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Shore towns should look at greener solutions to climate change challenges

Shore towns should look at greener solutions to climate change challenges

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Egg Harbor Township has applied for a federal grant of $2.4 million to tear down four eyesore motels in West Atlantic City as a way to mitigate flooding on properties severely and repeatedly inundated with water.

“We can’t build anything there once the motels are demolished,” said Business Administrator Peter Miller. “We think it should look like a green belt.”

So do we.

In fact, Atlantic City and other vulnerable shore towns should all take a harder look at green solutions to climate change challenges. For one, not addressing these problems in more holistic ways can be costly.

In West Atlantic City, for example, the four motels have had a total of 56 flooding claims over the past 10 years, equal to $3.8 million. And experts predict that flooding dangers will only increase over time.

Our region should look to places like Hoboken for successful solutions. In 2014, the city won a $230 million grant as part of Rebuild by Design, a federally funded flood prevention project that involves the U.S. Department of Housing and Urban Development and the New Jersey Department of Environmental Protection.

“Hoboken is the fourth densest city in the U.S.,” reads the website Rebuild by Design. “Once a blue-collar industrial and manufacturing city, it is becoming a bedroom community of New York City’s central business districts. Since large parts of Hoboken were once marshland and a filled-in island, the city is susceptible to flash floods and storm surges, even from minor storms. Hurricane Sandy flooded much of the city, disrupting the primary transit hub for over 50,000 people.”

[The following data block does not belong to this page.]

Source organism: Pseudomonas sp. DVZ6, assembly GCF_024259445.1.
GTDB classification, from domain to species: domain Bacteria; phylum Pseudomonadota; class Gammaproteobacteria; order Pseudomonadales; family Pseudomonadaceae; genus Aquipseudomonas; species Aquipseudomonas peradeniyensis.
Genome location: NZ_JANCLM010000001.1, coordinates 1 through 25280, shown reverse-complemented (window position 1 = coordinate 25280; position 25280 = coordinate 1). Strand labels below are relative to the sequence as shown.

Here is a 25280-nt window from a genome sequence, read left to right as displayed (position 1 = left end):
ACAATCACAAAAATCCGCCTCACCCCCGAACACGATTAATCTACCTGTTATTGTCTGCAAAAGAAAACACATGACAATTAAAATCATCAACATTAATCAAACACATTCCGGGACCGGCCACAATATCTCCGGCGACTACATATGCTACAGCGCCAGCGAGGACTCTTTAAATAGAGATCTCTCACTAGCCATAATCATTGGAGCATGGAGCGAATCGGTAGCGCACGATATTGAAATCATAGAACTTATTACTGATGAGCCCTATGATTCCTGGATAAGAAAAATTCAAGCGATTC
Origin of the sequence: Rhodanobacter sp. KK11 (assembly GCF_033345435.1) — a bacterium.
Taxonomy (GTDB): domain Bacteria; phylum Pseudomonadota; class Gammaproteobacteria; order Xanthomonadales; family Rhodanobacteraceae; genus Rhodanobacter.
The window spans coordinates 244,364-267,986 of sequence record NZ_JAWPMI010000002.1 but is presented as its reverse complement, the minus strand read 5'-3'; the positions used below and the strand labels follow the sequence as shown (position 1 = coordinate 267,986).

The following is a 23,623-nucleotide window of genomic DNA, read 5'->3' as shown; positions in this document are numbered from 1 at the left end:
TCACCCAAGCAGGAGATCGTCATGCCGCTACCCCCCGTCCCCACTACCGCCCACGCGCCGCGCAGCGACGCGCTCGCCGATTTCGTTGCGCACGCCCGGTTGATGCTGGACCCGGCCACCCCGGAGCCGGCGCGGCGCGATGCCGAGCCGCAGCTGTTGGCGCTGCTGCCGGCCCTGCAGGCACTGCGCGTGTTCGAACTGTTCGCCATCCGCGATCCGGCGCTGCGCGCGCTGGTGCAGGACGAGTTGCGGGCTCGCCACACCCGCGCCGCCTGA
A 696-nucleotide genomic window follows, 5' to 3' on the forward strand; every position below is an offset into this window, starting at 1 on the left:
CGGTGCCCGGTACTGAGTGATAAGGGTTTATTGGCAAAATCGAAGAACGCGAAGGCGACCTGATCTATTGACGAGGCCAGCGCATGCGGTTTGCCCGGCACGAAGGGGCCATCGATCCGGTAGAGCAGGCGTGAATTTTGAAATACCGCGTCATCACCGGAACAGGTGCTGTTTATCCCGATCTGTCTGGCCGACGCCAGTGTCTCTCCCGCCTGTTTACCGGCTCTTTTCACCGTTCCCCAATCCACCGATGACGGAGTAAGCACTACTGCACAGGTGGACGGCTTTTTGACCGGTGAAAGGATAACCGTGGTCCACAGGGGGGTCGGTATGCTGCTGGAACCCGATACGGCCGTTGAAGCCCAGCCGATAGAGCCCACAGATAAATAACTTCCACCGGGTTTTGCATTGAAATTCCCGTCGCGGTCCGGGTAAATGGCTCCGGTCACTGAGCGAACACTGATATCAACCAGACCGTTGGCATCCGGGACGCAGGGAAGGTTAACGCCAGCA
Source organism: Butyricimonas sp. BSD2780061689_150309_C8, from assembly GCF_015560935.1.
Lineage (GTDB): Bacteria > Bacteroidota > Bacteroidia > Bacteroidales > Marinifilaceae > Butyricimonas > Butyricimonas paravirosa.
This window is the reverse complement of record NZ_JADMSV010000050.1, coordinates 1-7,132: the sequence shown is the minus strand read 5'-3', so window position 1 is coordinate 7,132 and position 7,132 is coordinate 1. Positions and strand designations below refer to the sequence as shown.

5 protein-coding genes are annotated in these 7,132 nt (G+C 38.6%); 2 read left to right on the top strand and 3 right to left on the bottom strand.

Rebuild by Design is a multifaceted approach to managing stormwater along the Hudson River. It explores using hard infrastructure and soft landscape — including permeable paving, rain gardens and rainwater storage — for coastal defense.

Hoboken, which competed against other coastal communities for the funds, was poised to act on this grant. The city has had a Green Infrastructure Strategic Plan since 2013. The project’s comprehensive approach has four integrated components and incorporates two other neighboring communities, Weehawken and Jersey City.

As part of a resiliency campaign, the United Nations Office for Disaster Risk Reduction named Hoboken a role model city when it comes to its plans for flood protection.

If Atlantic City and its neighbors are serious about developing a more sustainable future, they would do well to heed the lessons of Hoboken with long-term strategic planning, local cooperation and multifaceted funding and support.

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